I haven’t been to an Apple store in a couple of years. My last experience wasn’t the best given how little Mac product presence there was. As the iPhone now generates nearly three-quarters of Apple’s revenue and profit, Macs clearly seem secondary to Apple.
Recent news on the elimination of the Business- and Event-related positions have led many to believe Apple is ready to abandon the prosumer market. The lack of upgrades to the Mac Pro since late 2013 and the minimal performance upgrades to the latest MacBook Pro are clear indicators. Many wonder whether Apple is still committed to its Mac user base.
A large percentage of my customers shared the same sentiment. They have felt that going to Apple stores in the Twin Cities for Mac repairs has not been enjoyable in recent years. The technical support staff has tended to be spread too thin when supporting not only Mac computers but also iPhones, iPads, and Watches.
In addition the training program for Apple stores’ tech support is on the decline. For a long time one of the best perks of working as an Apple Genius was the hands-on training they provided at their headquarters in Cupertino. This was great for morale as the techs brought back Apple culture to their local stores. It also benefited Apple users to receive help from Apple Geniuses who had hands-on experience. Angela Ahrendts, Senior VP of Retail & Online operations, declared an end to Genius training in Cupertino. All retail technical support staff are now trained through in-store webinars.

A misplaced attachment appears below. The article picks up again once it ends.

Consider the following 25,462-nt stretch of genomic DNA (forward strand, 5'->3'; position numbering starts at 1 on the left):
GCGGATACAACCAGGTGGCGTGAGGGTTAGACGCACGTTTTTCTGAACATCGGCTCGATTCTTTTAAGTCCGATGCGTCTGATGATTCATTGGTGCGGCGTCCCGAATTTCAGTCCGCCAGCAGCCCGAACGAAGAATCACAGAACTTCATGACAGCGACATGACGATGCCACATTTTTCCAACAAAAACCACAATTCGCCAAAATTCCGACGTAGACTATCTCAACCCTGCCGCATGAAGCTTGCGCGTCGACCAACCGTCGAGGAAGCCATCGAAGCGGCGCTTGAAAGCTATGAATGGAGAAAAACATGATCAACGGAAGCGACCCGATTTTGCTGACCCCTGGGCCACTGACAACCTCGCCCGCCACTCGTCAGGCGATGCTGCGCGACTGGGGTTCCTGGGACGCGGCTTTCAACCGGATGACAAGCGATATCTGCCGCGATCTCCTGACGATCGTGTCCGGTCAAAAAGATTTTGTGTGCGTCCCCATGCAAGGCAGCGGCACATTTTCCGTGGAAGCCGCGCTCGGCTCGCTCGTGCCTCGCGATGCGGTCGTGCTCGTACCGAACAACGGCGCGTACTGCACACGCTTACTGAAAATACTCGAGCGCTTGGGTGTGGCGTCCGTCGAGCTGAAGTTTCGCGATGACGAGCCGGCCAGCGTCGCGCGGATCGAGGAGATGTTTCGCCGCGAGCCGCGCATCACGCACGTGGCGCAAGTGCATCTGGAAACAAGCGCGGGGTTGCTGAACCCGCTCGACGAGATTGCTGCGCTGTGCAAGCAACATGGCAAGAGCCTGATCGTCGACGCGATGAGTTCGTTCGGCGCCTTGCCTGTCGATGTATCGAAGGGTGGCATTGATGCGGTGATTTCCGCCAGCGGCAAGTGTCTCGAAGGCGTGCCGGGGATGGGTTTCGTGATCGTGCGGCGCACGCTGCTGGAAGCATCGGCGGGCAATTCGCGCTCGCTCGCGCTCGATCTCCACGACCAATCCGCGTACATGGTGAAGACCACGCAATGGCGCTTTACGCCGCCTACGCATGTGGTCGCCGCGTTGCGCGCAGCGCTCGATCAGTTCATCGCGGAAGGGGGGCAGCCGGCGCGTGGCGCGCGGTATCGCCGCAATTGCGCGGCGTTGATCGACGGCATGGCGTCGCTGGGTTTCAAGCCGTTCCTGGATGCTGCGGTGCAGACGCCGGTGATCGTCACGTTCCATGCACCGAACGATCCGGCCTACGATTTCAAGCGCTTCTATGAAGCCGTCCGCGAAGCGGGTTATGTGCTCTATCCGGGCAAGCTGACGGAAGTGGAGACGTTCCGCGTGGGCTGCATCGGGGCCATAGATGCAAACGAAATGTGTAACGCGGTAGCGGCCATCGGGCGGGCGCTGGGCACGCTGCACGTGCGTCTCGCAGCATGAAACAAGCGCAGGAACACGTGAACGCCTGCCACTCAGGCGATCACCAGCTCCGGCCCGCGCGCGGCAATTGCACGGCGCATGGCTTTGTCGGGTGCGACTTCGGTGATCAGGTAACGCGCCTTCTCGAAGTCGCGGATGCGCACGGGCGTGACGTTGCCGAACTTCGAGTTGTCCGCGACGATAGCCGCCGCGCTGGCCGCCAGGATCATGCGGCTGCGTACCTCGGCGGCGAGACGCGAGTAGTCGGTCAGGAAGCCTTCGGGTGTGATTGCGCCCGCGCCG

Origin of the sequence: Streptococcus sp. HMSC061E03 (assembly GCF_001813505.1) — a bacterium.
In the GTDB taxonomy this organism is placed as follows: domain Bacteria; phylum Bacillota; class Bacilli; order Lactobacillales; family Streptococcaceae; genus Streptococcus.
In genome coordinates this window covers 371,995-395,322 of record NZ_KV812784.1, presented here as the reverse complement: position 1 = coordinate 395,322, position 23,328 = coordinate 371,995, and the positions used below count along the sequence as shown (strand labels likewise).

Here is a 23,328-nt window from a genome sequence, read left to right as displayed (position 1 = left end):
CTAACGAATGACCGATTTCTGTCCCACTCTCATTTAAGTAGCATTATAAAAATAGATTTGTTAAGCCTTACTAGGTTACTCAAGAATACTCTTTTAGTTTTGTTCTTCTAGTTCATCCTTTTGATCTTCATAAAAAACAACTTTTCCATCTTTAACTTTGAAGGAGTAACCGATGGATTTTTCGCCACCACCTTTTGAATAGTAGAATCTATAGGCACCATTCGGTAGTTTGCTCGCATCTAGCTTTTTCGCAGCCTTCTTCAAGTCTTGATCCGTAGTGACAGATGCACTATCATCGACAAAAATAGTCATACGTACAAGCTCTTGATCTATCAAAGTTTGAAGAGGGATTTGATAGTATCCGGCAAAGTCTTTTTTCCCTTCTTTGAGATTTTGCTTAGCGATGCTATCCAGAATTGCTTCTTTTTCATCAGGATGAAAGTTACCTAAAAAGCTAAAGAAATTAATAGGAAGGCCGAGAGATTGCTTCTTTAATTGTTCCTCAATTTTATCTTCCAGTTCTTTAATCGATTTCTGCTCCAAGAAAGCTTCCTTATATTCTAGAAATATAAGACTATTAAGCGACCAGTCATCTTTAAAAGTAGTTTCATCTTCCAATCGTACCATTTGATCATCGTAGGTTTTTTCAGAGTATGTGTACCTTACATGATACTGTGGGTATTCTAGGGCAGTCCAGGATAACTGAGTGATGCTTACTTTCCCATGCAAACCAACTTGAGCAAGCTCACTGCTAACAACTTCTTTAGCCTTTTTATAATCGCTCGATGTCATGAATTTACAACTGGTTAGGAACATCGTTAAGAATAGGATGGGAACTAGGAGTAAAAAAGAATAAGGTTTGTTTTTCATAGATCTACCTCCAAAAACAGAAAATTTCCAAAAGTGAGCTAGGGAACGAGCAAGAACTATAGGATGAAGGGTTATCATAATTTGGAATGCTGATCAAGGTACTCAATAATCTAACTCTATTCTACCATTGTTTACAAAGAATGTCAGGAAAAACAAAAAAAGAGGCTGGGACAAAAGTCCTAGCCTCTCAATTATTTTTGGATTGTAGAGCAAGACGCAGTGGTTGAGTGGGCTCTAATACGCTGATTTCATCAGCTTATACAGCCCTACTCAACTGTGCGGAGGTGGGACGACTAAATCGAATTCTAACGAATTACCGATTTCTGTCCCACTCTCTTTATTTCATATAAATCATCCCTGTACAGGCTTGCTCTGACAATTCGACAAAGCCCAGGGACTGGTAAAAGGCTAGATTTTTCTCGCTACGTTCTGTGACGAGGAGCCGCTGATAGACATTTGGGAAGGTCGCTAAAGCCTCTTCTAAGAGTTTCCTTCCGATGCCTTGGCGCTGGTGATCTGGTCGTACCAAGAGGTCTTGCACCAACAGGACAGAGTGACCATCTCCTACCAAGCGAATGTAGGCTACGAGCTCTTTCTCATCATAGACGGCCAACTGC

Are these changes simply cost-cutting measures for Apple’s Retail operation? Perhaps. The larger concern is the way Apple is treating its most loyal customers, Mac users. A big competitive advantage Apple has over Dell, Samsung, HP and others is its local presence for pre- and post-sales support. By eliminating some pre-sales positions and minimizing post-sales tech support training, this competitive advantage will soon vanish.
The Apple Store is likely to become a showroom space with the shift of sales and support to online and remote repair facilities. This may make financial sense for Apple but no doubt will result in lower customer satisfaction. Without local in-store support or a clear roadmap for the future of Macs, it’s a challenging time to be a Mac user.